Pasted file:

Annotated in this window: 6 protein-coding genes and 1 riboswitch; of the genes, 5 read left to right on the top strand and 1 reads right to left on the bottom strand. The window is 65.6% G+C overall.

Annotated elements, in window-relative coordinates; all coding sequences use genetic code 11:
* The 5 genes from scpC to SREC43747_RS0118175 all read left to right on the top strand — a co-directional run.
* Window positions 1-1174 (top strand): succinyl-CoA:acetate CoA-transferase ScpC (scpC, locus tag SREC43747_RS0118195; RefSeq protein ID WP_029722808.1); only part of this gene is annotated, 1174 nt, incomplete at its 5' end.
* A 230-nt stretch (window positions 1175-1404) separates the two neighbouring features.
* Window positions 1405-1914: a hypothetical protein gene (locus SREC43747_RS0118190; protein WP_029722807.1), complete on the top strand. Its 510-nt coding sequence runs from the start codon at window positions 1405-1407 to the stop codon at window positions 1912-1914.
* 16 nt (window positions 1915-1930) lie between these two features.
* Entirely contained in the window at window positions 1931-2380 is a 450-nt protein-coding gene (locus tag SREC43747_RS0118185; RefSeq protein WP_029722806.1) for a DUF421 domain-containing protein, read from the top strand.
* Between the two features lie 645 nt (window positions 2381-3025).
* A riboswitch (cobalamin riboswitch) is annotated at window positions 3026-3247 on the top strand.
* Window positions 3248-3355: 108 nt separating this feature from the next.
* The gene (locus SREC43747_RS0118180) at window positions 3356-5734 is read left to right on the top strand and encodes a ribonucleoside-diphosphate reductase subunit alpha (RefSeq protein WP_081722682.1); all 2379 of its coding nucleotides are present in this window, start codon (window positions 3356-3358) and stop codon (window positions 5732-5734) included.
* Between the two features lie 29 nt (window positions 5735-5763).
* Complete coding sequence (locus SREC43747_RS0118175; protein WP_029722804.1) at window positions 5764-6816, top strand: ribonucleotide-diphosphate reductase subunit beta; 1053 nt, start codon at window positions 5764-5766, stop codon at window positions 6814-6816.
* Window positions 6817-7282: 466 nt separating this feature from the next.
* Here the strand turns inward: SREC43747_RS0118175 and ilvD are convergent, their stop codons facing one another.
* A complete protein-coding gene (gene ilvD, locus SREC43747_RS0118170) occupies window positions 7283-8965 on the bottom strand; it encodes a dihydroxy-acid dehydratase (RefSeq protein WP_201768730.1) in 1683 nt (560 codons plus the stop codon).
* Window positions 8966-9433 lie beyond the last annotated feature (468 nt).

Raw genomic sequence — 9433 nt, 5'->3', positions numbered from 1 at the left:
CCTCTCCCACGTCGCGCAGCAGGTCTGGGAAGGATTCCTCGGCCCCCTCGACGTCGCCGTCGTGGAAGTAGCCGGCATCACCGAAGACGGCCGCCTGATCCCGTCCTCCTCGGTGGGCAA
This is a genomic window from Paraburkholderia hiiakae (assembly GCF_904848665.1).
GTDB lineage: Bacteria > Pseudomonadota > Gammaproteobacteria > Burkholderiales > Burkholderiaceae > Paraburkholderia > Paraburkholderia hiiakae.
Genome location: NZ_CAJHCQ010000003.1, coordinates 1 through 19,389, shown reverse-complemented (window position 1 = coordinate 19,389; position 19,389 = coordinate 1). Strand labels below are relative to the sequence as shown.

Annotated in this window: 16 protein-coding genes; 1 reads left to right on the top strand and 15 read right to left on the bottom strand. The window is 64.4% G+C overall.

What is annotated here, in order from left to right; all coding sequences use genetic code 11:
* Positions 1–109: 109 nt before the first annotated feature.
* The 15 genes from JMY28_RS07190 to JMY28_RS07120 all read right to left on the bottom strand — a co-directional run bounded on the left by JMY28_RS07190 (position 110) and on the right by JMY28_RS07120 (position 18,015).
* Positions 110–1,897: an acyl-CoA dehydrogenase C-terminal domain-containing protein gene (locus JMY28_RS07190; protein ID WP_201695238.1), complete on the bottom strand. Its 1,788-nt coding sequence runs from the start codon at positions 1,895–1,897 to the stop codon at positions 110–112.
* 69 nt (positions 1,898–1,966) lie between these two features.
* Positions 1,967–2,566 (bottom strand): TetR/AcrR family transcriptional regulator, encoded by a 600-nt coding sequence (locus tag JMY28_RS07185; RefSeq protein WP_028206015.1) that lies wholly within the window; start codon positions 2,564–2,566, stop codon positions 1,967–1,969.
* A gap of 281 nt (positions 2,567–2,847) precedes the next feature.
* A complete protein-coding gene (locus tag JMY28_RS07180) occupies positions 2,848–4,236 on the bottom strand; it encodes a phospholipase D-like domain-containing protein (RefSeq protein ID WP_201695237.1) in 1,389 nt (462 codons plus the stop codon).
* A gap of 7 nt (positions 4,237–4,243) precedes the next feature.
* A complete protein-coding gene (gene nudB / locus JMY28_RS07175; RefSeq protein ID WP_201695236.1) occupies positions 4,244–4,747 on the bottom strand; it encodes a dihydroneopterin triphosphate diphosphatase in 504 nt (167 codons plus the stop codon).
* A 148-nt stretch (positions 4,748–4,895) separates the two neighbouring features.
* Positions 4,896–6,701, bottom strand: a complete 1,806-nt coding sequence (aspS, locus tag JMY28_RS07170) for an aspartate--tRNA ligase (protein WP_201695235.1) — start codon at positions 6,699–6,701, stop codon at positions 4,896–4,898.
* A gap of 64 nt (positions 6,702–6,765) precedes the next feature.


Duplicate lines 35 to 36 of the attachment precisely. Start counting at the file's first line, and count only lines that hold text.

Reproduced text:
* A 148-nt stretch (positions 4,748–4,895) separates the two neighbouring features.
* Positions 4,896–6,701, bottom strand: a complete 1,806-nt coding sequence (aspS, locus tag JMY28_RS07170) for an aspartate--tRNA ligase (protein WP_201695235.1) — start codon at positions 6,699–6,701, stop codon at positions 4,896–4,898.